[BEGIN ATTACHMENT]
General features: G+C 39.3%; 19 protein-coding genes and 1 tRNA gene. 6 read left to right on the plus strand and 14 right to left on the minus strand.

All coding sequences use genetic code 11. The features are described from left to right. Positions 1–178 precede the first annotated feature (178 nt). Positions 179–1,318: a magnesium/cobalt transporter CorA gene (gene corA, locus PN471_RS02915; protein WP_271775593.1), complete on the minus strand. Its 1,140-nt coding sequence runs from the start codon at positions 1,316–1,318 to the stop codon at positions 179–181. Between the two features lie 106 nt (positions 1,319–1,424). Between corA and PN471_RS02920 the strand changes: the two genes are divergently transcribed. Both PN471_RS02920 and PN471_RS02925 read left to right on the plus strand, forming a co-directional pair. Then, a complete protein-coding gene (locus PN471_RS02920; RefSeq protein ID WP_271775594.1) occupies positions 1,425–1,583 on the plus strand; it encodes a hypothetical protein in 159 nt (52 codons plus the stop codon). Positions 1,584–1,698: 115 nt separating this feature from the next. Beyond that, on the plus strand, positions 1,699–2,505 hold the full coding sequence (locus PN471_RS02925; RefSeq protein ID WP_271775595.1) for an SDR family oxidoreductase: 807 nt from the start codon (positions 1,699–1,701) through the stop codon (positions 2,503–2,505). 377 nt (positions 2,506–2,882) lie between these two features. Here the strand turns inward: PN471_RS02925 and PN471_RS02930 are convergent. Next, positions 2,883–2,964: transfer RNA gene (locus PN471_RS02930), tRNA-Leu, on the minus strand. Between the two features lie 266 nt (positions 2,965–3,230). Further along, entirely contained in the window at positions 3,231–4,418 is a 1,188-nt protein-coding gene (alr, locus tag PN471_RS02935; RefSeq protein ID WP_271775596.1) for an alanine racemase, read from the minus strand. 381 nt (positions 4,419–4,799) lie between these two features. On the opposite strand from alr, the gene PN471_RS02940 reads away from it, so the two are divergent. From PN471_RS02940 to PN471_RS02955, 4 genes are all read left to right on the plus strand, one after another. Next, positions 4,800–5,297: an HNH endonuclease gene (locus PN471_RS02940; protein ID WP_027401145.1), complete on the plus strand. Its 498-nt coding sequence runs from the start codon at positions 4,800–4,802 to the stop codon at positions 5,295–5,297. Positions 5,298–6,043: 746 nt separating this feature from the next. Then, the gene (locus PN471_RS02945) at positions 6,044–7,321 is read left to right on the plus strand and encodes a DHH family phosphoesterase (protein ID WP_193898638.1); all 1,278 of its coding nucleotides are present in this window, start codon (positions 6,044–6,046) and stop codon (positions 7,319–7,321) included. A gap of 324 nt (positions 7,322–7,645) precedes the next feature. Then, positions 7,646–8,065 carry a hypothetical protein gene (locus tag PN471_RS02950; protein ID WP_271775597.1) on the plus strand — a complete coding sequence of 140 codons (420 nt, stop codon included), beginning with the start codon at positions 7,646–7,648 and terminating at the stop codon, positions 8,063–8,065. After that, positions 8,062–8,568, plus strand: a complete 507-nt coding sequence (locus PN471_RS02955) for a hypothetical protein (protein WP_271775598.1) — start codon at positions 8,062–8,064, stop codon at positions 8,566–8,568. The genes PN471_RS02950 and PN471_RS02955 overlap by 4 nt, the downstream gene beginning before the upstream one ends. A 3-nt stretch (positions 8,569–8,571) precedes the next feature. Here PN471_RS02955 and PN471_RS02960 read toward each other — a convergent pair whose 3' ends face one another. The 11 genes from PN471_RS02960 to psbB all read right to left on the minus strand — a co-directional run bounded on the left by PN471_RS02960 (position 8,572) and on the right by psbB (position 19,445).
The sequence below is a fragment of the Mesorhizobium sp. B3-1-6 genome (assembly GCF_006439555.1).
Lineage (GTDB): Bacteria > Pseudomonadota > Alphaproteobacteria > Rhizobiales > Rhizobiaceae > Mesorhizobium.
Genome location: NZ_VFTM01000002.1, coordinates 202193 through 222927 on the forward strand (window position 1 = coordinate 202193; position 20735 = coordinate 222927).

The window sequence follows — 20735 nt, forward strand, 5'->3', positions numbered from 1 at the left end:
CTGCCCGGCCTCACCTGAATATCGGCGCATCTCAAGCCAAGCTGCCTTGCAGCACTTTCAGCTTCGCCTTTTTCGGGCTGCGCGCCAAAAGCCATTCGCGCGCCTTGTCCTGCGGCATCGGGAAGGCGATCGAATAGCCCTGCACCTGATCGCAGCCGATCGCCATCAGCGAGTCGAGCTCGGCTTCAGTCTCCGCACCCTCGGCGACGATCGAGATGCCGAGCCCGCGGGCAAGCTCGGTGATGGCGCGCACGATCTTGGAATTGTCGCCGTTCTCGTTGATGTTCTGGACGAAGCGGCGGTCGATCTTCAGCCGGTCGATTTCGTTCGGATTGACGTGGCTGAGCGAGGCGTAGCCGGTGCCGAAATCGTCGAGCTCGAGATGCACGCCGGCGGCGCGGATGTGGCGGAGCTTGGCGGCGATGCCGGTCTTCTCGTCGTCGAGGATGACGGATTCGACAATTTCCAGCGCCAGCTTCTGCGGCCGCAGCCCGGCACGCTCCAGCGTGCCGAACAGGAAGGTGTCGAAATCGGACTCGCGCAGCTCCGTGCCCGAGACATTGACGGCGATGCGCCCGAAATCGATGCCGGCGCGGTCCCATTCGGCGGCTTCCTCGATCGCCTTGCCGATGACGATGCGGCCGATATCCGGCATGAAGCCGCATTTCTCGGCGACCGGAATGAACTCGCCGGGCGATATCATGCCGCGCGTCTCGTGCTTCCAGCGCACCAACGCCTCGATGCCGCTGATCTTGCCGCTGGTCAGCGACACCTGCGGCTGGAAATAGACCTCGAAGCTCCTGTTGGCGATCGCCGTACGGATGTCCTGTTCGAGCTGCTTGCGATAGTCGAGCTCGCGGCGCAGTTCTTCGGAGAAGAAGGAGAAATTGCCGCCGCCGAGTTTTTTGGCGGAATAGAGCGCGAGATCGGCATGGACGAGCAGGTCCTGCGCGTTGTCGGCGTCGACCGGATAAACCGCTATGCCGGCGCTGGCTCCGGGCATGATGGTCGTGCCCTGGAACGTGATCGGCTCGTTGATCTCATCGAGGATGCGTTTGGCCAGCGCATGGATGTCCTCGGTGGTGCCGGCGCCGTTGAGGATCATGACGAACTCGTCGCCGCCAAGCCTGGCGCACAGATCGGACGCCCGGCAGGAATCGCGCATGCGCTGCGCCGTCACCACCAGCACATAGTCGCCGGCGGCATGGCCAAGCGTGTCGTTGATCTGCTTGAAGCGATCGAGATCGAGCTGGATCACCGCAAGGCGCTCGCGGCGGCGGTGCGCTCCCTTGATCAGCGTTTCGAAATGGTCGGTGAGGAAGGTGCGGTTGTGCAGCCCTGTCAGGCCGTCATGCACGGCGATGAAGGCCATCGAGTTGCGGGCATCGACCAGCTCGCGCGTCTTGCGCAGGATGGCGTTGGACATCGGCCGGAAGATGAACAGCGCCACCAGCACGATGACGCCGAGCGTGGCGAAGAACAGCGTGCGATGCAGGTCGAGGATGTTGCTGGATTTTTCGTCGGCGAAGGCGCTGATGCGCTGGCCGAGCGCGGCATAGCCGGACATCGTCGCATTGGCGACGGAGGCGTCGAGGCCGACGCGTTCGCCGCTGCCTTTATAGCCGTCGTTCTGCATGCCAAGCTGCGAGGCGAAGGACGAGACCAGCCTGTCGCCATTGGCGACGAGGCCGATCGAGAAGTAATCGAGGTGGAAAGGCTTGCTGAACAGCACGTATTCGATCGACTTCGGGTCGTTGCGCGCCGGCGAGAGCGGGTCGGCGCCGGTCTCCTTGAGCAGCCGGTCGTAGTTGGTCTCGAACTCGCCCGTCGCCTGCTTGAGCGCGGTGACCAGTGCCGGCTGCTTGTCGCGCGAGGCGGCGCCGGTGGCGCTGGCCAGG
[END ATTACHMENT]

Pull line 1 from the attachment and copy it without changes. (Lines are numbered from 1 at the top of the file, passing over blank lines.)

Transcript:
General features: G+C 39.3%; 19 protein-coding genes and 1 tRNA gene. 6 read left to right on the plus strand and 14 right to left on the minus strand.